Macro Libraries

Macros may be stored in separate files, called libraries.  Use the INCLUDE pseudo-op to include the library file in a program.   This copies all of the macros defined in the library file into the program listing.  The INCLUDE statement can appear anywhere before the included macros are invoked in the program.

Syntax:

    INCLUDE    A:\MACROS.INC         ; path and filename


Repetition Macros

The REPT macro can be used to repeat a block of statements.

Syntax:

    REPT expression
        statements

    ENDM


Example: Write a program to initialize a block of memory to the first N integers. Then invoke it in a program to initialize an array to the first 100 integers.

BLOCK MACRO N
    K=1  
  REPT  N
    DW  K        ; generates program code
    K=K+1  
  ENDM  
ENDM 

Note:  The "=" pseudo-op can be used to assign a name to a macro constant.  The expression to the right of the "=" must have an integer value, and a constant defined with "=" may be redefined.  This is different from the EQU pseudo-op, in which the constant defined may not be redefined.

Note:  The value of a macro argument cannot be changed within the macro.  Consequently to implement loops, macro constants are needed.

To define an array A of word-sized values and initialize it to the first 100 integers, we can use the following in the data segment:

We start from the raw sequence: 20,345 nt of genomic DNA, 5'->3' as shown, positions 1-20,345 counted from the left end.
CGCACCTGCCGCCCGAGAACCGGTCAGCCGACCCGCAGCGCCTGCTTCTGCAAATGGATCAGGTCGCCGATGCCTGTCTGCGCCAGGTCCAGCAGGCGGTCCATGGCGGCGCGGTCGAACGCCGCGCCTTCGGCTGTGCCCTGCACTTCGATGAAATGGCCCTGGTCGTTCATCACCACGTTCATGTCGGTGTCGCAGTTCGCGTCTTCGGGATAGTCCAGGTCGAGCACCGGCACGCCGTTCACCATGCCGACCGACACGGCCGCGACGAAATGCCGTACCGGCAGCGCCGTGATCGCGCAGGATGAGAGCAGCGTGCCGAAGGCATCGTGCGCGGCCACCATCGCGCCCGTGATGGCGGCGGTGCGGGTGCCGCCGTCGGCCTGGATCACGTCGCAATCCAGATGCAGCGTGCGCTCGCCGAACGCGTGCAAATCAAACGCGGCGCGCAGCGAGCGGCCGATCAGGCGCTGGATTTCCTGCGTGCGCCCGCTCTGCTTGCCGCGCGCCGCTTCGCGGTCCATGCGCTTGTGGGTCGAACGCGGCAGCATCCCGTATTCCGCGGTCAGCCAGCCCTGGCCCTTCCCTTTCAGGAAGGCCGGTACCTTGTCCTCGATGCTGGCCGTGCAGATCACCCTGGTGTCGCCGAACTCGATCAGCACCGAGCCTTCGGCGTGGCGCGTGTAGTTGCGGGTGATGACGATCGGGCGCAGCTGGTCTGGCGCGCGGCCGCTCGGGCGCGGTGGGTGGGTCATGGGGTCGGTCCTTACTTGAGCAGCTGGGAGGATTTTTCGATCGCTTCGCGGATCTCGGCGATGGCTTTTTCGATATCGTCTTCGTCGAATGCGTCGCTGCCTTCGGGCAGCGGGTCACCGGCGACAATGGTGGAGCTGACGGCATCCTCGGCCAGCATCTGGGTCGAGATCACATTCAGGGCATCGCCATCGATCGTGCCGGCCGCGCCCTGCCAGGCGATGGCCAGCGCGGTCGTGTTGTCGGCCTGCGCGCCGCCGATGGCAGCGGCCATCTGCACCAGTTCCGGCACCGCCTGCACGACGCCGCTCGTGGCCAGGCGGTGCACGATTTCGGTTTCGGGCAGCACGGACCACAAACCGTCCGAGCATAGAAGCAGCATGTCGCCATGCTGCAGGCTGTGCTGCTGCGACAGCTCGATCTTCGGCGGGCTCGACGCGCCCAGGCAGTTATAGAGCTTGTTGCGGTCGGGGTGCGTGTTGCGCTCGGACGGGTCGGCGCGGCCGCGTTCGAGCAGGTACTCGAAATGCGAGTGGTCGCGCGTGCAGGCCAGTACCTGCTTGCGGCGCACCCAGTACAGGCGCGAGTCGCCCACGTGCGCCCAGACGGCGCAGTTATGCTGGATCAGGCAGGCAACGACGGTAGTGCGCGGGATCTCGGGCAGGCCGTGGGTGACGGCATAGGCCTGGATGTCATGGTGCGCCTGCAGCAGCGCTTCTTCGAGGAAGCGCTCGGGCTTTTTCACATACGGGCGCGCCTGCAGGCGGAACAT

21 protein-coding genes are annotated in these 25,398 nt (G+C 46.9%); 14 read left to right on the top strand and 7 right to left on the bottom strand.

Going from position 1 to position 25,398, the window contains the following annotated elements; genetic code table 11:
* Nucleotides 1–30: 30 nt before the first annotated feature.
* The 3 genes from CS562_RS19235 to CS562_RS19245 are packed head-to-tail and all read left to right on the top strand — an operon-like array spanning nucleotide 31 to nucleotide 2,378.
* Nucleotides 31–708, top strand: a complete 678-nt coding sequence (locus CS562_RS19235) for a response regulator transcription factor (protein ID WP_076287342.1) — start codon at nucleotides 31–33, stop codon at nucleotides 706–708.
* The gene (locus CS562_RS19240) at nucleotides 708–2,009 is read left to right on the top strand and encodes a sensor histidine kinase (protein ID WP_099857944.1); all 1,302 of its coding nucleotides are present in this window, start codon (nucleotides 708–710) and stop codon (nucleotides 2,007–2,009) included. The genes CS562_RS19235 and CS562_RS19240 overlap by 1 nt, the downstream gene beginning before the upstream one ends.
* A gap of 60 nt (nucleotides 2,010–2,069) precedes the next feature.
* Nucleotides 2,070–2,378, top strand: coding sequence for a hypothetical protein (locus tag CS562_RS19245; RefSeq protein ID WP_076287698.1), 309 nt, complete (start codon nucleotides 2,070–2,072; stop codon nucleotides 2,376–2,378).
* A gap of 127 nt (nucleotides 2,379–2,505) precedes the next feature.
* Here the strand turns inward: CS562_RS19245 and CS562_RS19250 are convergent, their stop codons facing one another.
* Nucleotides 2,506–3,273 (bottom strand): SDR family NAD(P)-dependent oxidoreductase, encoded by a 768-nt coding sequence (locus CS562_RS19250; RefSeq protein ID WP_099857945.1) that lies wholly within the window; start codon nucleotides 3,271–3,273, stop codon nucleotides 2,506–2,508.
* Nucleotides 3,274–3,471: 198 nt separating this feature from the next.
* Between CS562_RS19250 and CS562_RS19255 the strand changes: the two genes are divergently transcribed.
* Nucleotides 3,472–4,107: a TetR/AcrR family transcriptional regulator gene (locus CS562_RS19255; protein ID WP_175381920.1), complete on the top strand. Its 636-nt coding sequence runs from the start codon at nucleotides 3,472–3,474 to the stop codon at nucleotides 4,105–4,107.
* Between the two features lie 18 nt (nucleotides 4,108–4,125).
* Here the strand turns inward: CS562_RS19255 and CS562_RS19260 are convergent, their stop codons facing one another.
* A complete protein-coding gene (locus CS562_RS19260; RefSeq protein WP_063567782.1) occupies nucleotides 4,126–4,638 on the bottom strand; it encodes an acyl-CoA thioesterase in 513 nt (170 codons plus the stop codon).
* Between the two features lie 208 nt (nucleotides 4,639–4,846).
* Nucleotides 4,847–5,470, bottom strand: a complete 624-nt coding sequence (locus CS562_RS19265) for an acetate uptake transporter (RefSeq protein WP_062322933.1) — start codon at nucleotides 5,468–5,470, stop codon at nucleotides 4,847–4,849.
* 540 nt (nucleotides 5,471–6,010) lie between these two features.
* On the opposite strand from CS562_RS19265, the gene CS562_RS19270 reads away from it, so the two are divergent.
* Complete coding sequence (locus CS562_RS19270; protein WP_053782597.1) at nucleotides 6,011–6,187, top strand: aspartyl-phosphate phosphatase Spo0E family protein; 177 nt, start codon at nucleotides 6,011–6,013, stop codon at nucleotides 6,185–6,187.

A LABEL WORD
  BLOCK 100

Invoking the BLOCK macro initializes K to 1 and the statements in the REPT macro are assembled 100 times.  The final result is equivalent to:

A DW 1
  DW 2
  DW 3
  DW 4
        .  
  DW 100

      Example:  Write a macro to initialize an n-word array to 1!, 2!,..n! and show how to invoke it.

FACTORIALS MACRO N
    M = 1  
    FAC = 1  
  REPT N
    DW FAC        ; assembler statement that generates code
    M = M+1  
    FAC = M*FAC  
  ENDM  
ENDM  

To define a word array B initialized to the value of the first 8 factorials, the data segment can contain:

B LABEL WORD
  FACTORIALS    8

8! = 40320 is the largest factorial that will fit in a 16-bit word.

The (equivalent) expansion for this is:
B DW 1
  DW 2
  DW 6
  DW 24
  DW 120
  DW 720
  DW 5040
  DW 40320


The Indefinite Repeat Macro (IRP)

Syntax:

IRP    D, <a1, a2, ..an>
      statements  
ENDM    


Note:  The angle brackets are part of the syntax and must be used.

When expanded, this macro causes the statements to be assembled n times, on the ith expansion, each occurrence of parameter d is replaced by ai.


Tradeoffs between Macros and Procedures

Assembly Time
A program containing macros normally takes longer to assemble than a program containing procedures because of the time required to do the macro expansions.
 
Execution Time
A program containing macros typically executes faster than a program with procedures, because the macro code is "in-line" and there is no requirement to transfer control.
 
Program Size
A program containing macros will usually be larger than a program with procedures because of the additional lines of code generated during the macro expansion.
 
Best Uses of Macros and Procedures
Macros are very good for short, frequently executed tasks (e.g., short utility functions).  Procedures are good for handling longer, more complicated (and less frequently used) tasks.